Handysize bulkers are very flexible ships able to enter smaller ports and load / discharge cargo without the assistance of shore based cargo handling equipment. These ships generally carry a wider range of products than larger bulk carriers including grain, logs, cement, phosphate, coal, and various ores as well as other types of general "break bulk" cargo
Handysize can also refer to a wider class of bulk carriers encompassing three series of ships -
Handy
less than 40,000 DWT
Handymax
40,000 to 50,000 DWT
Supramax
50,000 to 60,000 DWT
LOA
Length Overall - is the maximum length of a ship's hull measured parallel to the waterline
LWL
Loaded Waterline Length - is the length of a ship's hull measured at the point that it sits in the water
Alternatively it is the length of a ships hull measured at the Summer Temperature Seawater Load Line or Plimsoll Mark
Malaccamax
refers to the largest ship capable of navigating the Strait of Malacca which at its shallowest point has a depth of 25 metres
Panamax
refers to the size limits for ships traversing the Panama Canal as determined by the dimensions of the canal locks which are -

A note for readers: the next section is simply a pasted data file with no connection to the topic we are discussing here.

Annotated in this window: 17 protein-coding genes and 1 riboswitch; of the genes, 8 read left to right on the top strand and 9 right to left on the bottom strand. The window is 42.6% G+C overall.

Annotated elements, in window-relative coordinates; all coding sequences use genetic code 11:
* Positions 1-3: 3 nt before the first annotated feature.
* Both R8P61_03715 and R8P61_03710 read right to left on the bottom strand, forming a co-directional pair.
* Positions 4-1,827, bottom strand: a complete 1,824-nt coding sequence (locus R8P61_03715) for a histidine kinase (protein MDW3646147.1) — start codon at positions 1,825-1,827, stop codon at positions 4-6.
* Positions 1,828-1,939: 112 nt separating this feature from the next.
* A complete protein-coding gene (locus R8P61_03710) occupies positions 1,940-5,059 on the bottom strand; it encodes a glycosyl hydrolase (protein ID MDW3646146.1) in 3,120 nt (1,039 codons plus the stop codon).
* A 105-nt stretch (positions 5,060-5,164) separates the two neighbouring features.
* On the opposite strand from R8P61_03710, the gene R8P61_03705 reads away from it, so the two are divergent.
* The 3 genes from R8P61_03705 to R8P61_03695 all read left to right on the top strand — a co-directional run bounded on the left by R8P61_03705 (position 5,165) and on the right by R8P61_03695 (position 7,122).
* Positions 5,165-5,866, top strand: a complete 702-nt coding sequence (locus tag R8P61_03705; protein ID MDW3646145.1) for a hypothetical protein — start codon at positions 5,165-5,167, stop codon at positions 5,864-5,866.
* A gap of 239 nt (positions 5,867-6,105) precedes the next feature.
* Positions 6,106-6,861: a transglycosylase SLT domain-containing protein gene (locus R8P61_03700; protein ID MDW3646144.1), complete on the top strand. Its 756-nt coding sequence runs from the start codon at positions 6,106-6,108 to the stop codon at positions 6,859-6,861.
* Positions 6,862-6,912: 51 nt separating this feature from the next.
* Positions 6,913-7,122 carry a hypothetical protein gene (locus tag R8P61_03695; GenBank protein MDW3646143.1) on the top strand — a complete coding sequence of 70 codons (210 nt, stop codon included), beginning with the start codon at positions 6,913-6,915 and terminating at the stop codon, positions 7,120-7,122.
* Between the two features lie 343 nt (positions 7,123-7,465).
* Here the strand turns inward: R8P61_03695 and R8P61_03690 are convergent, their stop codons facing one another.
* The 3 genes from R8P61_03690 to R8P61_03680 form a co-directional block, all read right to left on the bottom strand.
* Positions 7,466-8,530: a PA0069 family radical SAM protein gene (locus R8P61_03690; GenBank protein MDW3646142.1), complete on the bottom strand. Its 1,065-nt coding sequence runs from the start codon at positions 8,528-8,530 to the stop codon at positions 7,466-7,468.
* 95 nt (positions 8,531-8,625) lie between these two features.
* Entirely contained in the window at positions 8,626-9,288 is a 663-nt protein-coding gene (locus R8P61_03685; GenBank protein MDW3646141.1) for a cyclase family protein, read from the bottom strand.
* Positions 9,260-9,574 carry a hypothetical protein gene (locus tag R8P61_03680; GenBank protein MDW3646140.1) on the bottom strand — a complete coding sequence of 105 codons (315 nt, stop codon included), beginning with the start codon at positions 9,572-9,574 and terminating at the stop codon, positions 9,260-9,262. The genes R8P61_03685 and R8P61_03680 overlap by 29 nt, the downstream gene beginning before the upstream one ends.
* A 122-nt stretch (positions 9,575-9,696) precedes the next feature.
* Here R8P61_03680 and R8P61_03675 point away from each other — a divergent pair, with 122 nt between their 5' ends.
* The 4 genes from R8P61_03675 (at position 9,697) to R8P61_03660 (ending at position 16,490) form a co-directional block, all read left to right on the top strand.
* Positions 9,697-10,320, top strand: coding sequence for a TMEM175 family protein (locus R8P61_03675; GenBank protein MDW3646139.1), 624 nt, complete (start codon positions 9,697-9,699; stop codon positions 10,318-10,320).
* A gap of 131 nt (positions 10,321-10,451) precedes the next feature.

Length
1,050 ft (320.04 m)
Width
110 ft (33.53 metres)
Depth
41.2 ft (12.56 metres)
Maximum permitted dimensions for ships using the Panamax Canal are -
LOA
950 ft (289.56 m)
965 ft (294.13 m) for Passenger / Container ships
Beam
106 ft (32.31 metres)
Draft
39.5 ft (12.04 metres)
Air Draft is restricted to 190 ft (57.91 m) from the waterline to the highest point to allow passage under the Bridge of the Americas at Balbao
The longest ship to pass through the Panama Canal was the 973 ft (296.57 m) San Juan Prospector and the widest ships were the US Navy's Iowa Class Battleships with a maximum beam of 109 ft (33.0 m)
In September 2007 work commenced on a project to expand the capacity of the Panama Canal through the construction of new lock complexes at the Atlantic and Pacific entrances
The new lock complexes, scheduled to open in 2015, will have the following dimensions -
Length
1,400 ft (427.0 m)
Width
180.5 ft (55.0 metres)
Depth
60 ft (18.3 metres)
The new maximum permited dimensions for ships using the Canal, referred to as "New Panamax", are expected to be -
LOA
1200 ft (366.0 m)
Beam
160.7 ft (49.0 metres)
Draft
49.9 ft (15.2 metres)
Plimsoll Mark /
National Load Line
the Plimsoll Mark, named after British MP Samuel Plimsoll, is a circle with a horizontal line drawn through it to show the maximum permitted draft of a ship - letters identifying the classification society that certified the load line frequently appear on either side of the mark (eg L R for Lloyds Register)
The 1876 Merchant Shipping Act (UK) made the Plimsoll Mark compulsory for all British shipping and this was extended to all foreign ships calling at British ports in 1906
The first international agreement on universal load line regulations was reached in the Load Line Convention of 1930 - these regulations were reviewed and amended by the Load Line Convention of 1966 with further amendments in 1971, 1975, 1979, 1983, 1995 and 2003